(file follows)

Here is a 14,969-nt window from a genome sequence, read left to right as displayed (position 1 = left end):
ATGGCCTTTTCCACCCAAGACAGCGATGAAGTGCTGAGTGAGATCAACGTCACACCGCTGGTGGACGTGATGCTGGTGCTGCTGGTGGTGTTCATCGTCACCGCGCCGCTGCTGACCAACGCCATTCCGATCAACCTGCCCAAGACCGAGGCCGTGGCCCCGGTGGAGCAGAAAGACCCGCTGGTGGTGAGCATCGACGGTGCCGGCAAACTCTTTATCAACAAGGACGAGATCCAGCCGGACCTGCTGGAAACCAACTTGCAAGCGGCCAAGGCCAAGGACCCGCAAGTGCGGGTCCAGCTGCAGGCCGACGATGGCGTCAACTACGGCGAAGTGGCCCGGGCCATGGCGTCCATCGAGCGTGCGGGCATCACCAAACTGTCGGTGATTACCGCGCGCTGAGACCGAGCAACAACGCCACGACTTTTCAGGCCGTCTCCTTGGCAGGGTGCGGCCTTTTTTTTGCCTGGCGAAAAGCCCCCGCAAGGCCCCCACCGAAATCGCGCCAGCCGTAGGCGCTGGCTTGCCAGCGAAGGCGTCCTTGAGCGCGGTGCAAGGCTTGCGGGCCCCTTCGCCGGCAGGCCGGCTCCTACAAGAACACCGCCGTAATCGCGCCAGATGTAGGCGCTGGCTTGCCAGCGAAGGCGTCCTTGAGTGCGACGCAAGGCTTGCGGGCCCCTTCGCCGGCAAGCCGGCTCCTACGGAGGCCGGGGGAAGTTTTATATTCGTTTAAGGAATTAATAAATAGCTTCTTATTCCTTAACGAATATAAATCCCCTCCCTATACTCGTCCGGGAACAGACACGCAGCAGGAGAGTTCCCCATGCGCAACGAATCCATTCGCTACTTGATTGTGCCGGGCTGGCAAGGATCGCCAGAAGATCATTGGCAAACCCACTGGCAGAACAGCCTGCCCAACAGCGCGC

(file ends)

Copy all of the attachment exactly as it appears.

Here is a 14,969-nt window from a genome sequence, read left to right as displayed (position 1 = left end):
ATGGCCTTTTCCACCCAAGACAGCGATGAAGTGCTGAGTGAGATCAACGTCACACCGCTGGTGGACGTGATGCTGGTGCTGCTGGTGGTGTTCATCGTCACCGCGCCGCTGCTGACCAACGCCATTCCGATCAACCTGCCCAAGACCGAGGCCGTGGCCCCGGTGGAGCAGAAAGACCCGCTGGTGGTGAGCATCGACGGTGCCGGCAAACTCTTTATCAACAAGGACGAGATCCAGCCGGACCTGCTGGAAACCAACTTGCAAGCGGCCAAGGCCAAGGACCCGCAAGTGCGGGTCCAGCTGCAGGCCGACGATGGCGTCAACTACGGCGAAGTGGCCCGGGCCATGGCGTCCATCGAGCGTGCGGGCATCACCAAACTGTCGGTGATTACCGCGCGCTGAGACCGAGCAACAACGCCACGACTTTTCAGGCCGTCTCCTTGGCAGGGTGCGGCCTTTTTTTTGCCTGGCGAAAAGCCCCCGCAAGGCCCCCACCGAAATCGCGCCAGCCGTAGGCGCTGGCTTGCCAGCGAAGGCGTCCTTGAGCGCGGTGCAAGGCTTGCGGGCCCCTTCGCCGGCAGGCCGGCTCCTACAAGAACACCGCCGTAATCGCGCCAGATGTAGGCGCTGGCTTGCCAGCGAAGGCGTCCTTGAGTGCGACGCAAGGCTTGCGGGCCCCTTCGCCGGCAAGCCGGCTCCTACGGAGGCCGGGGGAAGTTTTATATTCGTTTAAGGAATTAATAAATAGCTTCTTATTCCTTAACGAATATAAATCCCCTCCCTATACTCGTCCGGGAACAGACACGCAGCAGGAGAGTTCCCCATGCGCAACGAATCCATTCGCTACTTGATTGTGCCGGGCTGGCAAGGATCGCCAGAAGATCATTGGCAAACCCACTGGCAGAACAGCCTGCCCAACAGCGCGC